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Mike Ravine, Advanced Projects Manager for Malin Space Science Systems  (Source: torynfarr/flickr)

A two-image panorama shot with the rover's 1024 x 1024 mono navigation cameras  (Source: NASA)
Reasons included the amount of data produced, the fact that they had to meet the needs of different cameras, and the team's familiarity with these sensors

NASA recently accomplished a huge feat by landing its Mars rover Curiosity on the Red Planet, but one of the questions on the minds of many was why such a sophisticated machine used 2 MP cameras.
Mike Ravine, a project manager from Malin Space Science Systems, was happy to answer that in an interview with Digital Photography Review. He said the main reasons for using 2 MP sensors in the cameras were the amount of data produced, the fact that they had to meet the needs of different cameras, and the team's familiarity with these sensors.
"There's a popular belief that projects like this are going to be very advanced, but there are things that mitigate against that," said Ravine. "These designs were proposed in 2004, and you don't get to propose one specification then go off and develop something else. Two MP with 8 GB of flash didn't sound too bad in 2004. But it doesn't compare well to what you get in an iPhone today."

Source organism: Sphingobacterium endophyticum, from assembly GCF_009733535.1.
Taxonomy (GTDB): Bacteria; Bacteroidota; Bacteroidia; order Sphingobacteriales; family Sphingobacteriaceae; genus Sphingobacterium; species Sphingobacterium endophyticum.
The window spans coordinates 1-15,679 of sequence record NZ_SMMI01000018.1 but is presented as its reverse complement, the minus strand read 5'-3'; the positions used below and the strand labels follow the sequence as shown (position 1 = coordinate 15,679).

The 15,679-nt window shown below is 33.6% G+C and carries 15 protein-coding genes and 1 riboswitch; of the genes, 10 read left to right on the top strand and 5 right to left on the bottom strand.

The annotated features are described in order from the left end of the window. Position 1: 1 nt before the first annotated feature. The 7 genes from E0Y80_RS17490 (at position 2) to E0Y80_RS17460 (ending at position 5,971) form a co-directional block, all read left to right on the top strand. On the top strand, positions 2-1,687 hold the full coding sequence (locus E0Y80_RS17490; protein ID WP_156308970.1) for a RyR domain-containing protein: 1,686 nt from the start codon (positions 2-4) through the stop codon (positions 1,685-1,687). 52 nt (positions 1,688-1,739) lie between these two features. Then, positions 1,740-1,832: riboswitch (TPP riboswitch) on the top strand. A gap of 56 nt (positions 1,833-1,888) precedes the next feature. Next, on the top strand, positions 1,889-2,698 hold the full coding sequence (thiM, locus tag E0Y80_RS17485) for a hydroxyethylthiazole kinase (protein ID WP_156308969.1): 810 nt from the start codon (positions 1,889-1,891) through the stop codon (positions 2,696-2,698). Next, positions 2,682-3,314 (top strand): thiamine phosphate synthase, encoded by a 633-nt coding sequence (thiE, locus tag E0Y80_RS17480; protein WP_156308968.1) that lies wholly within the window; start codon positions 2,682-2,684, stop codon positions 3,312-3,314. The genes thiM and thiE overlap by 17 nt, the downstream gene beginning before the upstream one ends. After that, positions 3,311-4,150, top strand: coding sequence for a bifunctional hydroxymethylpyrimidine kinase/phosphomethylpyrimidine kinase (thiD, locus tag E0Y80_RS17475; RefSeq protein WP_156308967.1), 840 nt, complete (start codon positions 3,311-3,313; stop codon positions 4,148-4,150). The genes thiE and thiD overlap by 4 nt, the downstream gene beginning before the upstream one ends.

The amount of data produced is a large reason for using 2 MP cameras. There just isn't enough bandwidth for anything more powerful because the cameras must share with other instruments. Curiosity sends data back to Earth via the UHF transmitter, which transmits to two spacecraft orbiting Mars. The data is then sent back to Earth, and this system only allows for 250 megabits per day to be shared amongst various instruments.
The 2 MP camera sensors also were the tools of choice for the use of four different cameras, including the MAHLI, MARDI and two Mastcams. Having four different sensors for each camera would be expensive and more difficult to maintain rather than having one type of sensor all across the board. 
The team's familiarity with the sensors was crucial, too. The team knew the behavior of Truesense imaging chips and Kodak's KAI-2020 chip, so it makes sense that they'd work with what they know. 
"We know how to clock them and drive them," said Ravine. "They're a very easy CCD to drive."
Other issues, like the low pixel count, are not an issue either since the two Mastcams will create images from multiple exposures. 
NASA rover Curiosity landed successfully on Mars earlier this week after launching from Cape Canaveral, Florida on November 26, 2011. Curiosity is a one-ton, nuclear-powered, Mini Cooper-sized science laboratory that will explore the Martian surface for the next two years. 

Source: Digital Photography Review

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Still no reason why they couldn't put 8MP
By quiksilvr on 8/9/2012 1:46:02 PM , Rating: -1
You could easily have placed an 8MP camera and just make it take 2MP shots and send it. Then during less busy times or when the mission lifetime is past, take awesome 8MP shots.

By geddarkstorm on 8/9/2012 1:48:43 PM , Rating: 2
Their decision making is just such a Curiosity.